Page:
Take the 2-minute tour ×
Stack Overflow is a question and answer site for professional and enthusiast programmers. It's 100% free, no registration required.

I have a question about wiring web server controls. From many of the examples that I have seen the event handler has been declared with a private access modifier. I tried doing so as shown:

    <asp:Label runat="server" ID="lblMessage" Font-Names="Verdana" Text="Hello" />
        <br />
    <asp:Button runat="server" ID="btnSubmit" text="click me!" onClick="btnSubmit_Click" />

and in the code behind file:

    private void btnSubmit_Click(object sender, EventArgs e)
    {
        lblMessage.Text = "Goodbye";
    }

But the compiler is unable to locate the click handler unless i change the access to protected.

Should button event handlers ever be private, and if so, why did it not work in my instance?

Also, other than using the onClick property, are there any other methods for wiring event handlers to controls that are declaratively created in the .aspx file?

Thanks in advance, Yong

share|improve this question

2 Answers 2

up vote 4 down vote accepted

What might be confusing here is that many people design their web forms visually. When they want to wire a click handler to a button server control, they typically either double click the button or select it in Visual Studio, press F4 to go to its properties and set its events within that window. Either of these approaches has the following effect:

  1. A private handler is created in the code behind class. Its name is [control name]_[event]. In your case, this is btnSubmit_Click.

  2. Also in the code-behind file, each web server control has a corresponding protected member of the code behind class. In the Init even, the newly created handler is associated to the Click event on the server control by the following code:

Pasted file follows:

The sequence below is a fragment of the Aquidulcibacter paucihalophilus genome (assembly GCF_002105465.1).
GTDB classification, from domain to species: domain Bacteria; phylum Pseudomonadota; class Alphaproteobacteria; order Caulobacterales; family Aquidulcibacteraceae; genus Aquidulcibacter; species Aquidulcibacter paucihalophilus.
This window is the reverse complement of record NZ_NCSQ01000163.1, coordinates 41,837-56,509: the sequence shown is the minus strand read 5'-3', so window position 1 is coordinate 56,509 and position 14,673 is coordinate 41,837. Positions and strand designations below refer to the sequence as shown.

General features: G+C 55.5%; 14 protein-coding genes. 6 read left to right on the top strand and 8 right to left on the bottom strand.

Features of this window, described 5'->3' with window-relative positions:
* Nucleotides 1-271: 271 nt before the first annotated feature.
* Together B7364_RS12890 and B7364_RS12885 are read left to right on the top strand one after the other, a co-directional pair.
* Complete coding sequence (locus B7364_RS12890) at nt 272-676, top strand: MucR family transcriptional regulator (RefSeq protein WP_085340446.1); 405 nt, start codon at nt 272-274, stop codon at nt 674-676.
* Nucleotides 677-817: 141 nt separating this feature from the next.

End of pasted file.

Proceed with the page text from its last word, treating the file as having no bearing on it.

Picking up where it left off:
btnSubmit.Click += btnSubmit_Click;

With this approach, the handler can still be private. Where you are having an issue is when you try to set the handler in the ASPX file itself. In this case, you will have to update the event handler to be non-private, as you've indicated, or define the following in the ASPX page itself:

<script language="C#" runat="server">
  public void btnSubmit_Click(object sender, EventArgs e)
  {
    ..
  }
</script>

Private methods/properties of a code-behind class are not visible to the ASPX page.

share|improve this answer
    
Thanks David, I guess that sort of underlines one drawback to visual studio's ability to automate so much of the coding process, it masks what is in fact happening underneath and a lot of the time and you lose that deeper understanding. Great explanation. –  yogibear Sep 10 '09 at 5:12
    
The private handler behavior only applies to Visual Studio 2003, 2005+ writes it into the ASPX file and creates a protected method AFAIK. –  Wyatt Barnett Sep 10 '09 at 5:28
    
@Wyatt: Good to know. –  David Andres Sep 10 '09 at 5:38

The event handler needs to be protected. The reason is that ASP.NET actually generates a new class that inherits from the class you define in your codebehind, rather than using the class itself.

As an alternative, you could write:

btnSubmit.Click += new EventHandler(btnSubmit_Click);

In the Page_Load handler, but I wouldn't recommend it. In VB.NET, I believe you could use the Handles keyword as well, but it's not available in C#.

share|improve this answer

Your Answer

 
discard

By posting your answer, you agree to the privacy policy and terms of service.

Not the answer you're looking for? Browse other questions tagged or ask your own question.